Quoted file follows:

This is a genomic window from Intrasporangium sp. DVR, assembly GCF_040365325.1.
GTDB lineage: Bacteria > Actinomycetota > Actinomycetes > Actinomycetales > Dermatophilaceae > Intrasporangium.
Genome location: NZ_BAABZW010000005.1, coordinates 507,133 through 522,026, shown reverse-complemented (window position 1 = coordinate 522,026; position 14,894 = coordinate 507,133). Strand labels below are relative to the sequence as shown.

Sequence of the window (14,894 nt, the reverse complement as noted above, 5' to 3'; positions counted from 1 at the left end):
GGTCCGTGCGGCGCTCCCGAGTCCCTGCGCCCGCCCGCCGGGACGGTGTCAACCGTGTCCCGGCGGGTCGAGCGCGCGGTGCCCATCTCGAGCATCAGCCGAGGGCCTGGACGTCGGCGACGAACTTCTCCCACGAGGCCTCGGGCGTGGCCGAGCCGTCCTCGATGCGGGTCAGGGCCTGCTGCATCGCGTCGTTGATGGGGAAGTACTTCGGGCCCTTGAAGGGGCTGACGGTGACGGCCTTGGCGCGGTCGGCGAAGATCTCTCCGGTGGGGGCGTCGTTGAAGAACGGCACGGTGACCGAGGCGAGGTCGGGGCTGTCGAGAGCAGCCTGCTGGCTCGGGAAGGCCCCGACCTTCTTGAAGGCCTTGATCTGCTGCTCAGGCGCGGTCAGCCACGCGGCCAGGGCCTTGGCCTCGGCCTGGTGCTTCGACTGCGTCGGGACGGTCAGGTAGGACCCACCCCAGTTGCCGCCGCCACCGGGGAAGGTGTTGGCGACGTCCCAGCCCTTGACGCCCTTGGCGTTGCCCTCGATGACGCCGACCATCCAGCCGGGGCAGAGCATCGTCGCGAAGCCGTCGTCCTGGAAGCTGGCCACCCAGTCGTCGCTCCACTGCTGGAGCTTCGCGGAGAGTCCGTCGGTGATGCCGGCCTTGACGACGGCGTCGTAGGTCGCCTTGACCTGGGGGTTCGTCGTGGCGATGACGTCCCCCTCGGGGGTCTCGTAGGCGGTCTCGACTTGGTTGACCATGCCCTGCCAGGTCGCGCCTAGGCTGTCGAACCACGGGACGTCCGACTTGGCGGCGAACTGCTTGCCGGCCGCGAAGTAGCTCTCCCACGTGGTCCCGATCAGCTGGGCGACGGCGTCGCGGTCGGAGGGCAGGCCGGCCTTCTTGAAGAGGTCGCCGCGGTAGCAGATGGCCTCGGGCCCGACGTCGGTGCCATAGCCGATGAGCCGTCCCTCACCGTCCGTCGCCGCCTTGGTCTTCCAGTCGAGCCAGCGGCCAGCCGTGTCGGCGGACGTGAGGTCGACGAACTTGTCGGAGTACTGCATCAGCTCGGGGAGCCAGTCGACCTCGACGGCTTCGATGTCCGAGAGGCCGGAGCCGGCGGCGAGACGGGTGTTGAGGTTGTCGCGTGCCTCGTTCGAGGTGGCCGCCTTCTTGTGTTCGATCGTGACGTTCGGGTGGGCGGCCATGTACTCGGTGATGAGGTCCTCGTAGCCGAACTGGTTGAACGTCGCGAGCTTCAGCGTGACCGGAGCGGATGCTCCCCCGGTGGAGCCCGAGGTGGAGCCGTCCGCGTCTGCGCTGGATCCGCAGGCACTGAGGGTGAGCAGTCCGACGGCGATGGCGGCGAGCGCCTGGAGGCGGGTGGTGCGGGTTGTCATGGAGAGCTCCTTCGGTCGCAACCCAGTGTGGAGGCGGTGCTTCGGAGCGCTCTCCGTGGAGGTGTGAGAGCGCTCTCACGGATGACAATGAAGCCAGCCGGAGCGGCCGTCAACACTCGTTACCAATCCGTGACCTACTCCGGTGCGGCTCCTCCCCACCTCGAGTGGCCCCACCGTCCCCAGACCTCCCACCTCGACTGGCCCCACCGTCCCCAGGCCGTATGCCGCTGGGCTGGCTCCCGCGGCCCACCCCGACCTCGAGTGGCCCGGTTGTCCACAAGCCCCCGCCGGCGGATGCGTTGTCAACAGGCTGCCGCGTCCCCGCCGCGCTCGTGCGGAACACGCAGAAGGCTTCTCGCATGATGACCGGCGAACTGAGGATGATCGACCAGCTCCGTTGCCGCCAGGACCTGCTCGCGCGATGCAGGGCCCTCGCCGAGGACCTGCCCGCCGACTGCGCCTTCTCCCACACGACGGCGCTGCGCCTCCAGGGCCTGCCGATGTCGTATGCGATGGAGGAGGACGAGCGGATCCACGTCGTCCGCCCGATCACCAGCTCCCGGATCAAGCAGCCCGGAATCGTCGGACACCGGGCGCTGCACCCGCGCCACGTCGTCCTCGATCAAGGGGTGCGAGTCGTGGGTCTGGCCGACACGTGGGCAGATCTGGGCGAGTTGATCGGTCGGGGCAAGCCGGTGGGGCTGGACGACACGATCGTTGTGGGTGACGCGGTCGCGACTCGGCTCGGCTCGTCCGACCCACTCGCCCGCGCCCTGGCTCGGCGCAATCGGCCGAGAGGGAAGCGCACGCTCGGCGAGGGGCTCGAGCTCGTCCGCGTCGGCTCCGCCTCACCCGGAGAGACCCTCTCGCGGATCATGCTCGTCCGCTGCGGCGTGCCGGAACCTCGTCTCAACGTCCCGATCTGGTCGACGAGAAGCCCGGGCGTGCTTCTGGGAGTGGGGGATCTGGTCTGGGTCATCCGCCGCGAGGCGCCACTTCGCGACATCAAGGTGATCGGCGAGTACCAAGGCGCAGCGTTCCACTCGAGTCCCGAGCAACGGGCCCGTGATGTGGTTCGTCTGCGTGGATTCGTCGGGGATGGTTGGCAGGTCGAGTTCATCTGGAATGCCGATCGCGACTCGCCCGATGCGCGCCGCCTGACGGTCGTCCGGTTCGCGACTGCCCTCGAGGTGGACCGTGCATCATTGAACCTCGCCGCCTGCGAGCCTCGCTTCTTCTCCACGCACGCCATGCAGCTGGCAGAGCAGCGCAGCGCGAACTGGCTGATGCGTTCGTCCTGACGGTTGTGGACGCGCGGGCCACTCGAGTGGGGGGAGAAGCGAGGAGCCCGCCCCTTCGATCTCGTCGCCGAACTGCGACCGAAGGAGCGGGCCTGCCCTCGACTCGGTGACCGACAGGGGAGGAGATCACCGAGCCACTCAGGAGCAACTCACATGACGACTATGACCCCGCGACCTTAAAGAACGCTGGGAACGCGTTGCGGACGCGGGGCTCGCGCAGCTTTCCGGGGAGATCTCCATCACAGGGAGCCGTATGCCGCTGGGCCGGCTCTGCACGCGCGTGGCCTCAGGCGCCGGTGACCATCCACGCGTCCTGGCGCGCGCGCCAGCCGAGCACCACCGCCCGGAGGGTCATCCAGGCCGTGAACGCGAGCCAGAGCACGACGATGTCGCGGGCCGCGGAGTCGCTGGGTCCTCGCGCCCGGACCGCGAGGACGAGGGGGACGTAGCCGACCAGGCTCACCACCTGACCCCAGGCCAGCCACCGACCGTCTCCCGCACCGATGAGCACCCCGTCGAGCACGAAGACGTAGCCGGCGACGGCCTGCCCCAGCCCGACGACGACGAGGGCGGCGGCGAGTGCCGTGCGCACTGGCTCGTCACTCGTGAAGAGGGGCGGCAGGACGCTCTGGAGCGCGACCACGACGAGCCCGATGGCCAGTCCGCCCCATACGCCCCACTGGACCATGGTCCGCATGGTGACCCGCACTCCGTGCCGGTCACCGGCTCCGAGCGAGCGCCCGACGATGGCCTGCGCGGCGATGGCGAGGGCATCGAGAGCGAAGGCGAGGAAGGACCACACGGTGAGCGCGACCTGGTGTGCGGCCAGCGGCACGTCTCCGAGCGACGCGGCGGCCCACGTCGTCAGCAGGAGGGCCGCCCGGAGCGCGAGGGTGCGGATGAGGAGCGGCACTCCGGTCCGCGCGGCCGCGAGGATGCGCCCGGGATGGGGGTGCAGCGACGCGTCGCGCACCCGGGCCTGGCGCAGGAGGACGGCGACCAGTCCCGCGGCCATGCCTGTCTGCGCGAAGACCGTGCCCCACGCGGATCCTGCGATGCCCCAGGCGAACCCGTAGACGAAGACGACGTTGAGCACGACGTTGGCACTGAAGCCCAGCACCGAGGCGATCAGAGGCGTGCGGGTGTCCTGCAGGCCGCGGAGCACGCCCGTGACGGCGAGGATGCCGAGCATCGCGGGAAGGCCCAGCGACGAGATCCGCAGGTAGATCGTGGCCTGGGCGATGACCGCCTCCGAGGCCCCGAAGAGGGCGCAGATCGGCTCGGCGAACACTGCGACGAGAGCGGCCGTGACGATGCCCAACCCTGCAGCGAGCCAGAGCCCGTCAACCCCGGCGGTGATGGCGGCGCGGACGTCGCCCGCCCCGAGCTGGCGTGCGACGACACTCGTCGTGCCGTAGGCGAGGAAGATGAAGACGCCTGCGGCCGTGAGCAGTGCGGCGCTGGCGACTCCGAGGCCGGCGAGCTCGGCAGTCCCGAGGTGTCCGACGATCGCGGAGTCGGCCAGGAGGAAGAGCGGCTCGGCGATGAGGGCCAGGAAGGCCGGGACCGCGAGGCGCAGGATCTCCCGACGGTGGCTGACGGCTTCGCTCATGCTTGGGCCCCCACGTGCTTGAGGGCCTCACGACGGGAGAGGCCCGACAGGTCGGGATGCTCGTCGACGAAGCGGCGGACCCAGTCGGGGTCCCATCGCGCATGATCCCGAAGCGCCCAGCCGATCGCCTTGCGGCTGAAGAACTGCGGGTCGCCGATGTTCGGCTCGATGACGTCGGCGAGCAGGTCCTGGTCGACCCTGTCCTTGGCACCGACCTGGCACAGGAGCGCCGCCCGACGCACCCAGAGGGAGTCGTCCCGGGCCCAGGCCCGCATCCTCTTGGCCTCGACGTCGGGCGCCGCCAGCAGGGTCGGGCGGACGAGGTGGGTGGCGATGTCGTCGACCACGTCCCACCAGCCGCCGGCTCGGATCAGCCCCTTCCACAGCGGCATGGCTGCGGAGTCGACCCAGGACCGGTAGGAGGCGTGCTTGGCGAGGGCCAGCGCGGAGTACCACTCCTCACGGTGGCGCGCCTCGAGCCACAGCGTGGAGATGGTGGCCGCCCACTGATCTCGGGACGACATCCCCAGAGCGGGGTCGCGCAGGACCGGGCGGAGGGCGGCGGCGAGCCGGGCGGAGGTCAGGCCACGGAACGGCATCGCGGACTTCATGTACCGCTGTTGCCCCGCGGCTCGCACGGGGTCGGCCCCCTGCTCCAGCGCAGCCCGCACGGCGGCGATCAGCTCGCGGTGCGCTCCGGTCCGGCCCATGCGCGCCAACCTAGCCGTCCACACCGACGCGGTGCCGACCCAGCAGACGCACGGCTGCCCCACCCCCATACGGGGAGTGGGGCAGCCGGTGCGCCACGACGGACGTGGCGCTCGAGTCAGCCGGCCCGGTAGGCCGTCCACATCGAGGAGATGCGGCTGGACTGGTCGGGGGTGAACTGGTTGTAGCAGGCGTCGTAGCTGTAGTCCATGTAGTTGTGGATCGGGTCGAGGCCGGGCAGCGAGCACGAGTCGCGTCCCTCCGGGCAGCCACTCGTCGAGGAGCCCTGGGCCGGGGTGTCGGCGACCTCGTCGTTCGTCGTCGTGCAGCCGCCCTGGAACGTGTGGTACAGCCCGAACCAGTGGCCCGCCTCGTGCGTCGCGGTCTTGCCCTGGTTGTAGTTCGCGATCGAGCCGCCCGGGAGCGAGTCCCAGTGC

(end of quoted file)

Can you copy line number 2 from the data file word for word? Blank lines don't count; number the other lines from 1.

GTDB lineage: Bacteria > Actinomycetota > Actinomycetes > Actinomycetales > Dermatophilaceae > Intrasporangium.